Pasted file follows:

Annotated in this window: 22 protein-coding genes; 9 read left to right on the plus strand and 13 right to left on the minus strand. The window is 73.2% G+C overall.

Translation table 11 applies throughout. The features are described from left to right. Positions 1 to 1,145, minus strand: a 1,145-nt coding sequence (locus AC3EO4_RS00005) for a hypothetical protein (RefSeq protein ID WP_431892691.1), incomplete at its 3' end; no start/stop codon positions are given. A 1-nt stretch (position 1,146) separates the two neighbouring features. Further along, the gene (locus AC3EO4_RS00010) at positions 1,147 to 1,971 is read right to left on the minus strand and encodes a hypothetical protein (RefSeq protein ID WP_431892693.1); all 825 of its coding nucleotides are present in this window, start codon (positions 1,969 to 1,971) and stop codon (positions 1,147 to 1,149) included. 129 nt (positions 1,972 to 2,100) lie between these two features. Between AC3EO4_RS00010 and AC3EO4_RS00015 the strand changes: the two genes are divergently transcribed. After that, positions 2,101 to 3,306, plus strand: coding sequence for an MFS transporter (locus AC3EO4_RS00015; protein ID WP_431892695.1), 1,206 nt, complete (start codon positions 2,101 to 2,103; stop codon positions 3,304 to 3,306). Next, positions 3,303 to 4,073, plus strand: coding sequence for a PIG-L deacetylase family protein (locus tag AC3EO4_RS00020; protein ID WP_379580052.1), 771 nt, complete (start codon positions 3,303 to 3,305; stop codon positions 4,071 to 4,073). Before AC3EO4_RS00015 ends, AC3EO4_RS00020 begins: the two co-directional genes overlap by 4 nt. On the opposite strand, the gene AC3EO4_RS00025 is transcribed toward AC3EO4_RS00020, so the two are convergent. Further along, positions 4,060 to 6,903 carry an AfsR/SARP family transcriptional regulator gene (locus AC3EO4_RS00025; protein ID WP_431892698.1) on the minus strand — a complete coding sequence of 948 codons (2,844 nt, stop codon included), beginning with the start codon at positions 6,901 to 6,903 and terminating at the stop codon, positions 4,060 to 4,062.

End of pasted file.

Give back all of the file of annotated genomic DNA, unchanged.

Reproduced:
Annotated in this window: 22 protein-coding genes; 9 read left to right on the plus strand and 13 right to left on the minus strand. The window is 73.2% G+C overall.

Translation table 11 applies throughout. The features are described from left to right. Positions 1 to 1,145, minus strand: a 1,145-nt coding sequence (locus AC3EO4_RS00005) for a hypothetical protein (RefSeq protein ID WP_431892691.1), incomplete at its 3' end; no start/stop codon positions are given. A 1-nt stretch (position 1,146) separates the two neighbouring features. Further along, the gene (locus AC3EO4_RS00010) at positions 1,147 to 1,971 is read right to left on the minus strand and encodes a hypothetical protein (RefSeq protein ID WP_431892693.1); all 825 of its coding nucleotides are present in this window, start codon (positions 1,969 to 1,971) and stop codon (positions 1,147 to 1,149) included. 129 nt (positions 1,972 to 2,100) lie between these two features. Between AC3EO4_RS00010 and AC3EO4_RS00015 the strand changes: the two genes are divergently transcribed. After that, positions 2,101 to 3,306, plus strand: coding sequence for an MFS transporter (locus AC3EO4_RS00015; protein ID WP_431892695.1), 1,206 nt, complete (start codon positions 2,101 to 2,103; stop codon positions 3,304 to 3,306). Next, positions 3,303 to 4,073, plus strand: coding sequence for a PIG-L deacetylase family protein (locus tag AC3EO4_RS00020; protein ID WP_379580052.1), 771 nt, complete (start codon positions 3,303 to 3,305; stop codon positions 4,071 to 4,073). Before AC3EO4_RS00015 ends, AC3EO4_RS00020 begins: the two co-directional genes overlap by 4 nt. On the opposite strand, the gene AC3EO4_RS00025 is transcribed toward AC3EO4_RS00020, so the two are convergent. Further along, positions 4,060 to 6,903 carry an AfsR/SARP family transcriptional regulator gene (locus AC3EO4_RS00025; protein ID WP_431892698.1) on the minus strand — a complete coding sequence of 948 codons (2,844 nt, stop codon included), beginning with the start codon at positions 6,901 to 6,903 and terminating at the stop codon, positions 4,060 to 4,062.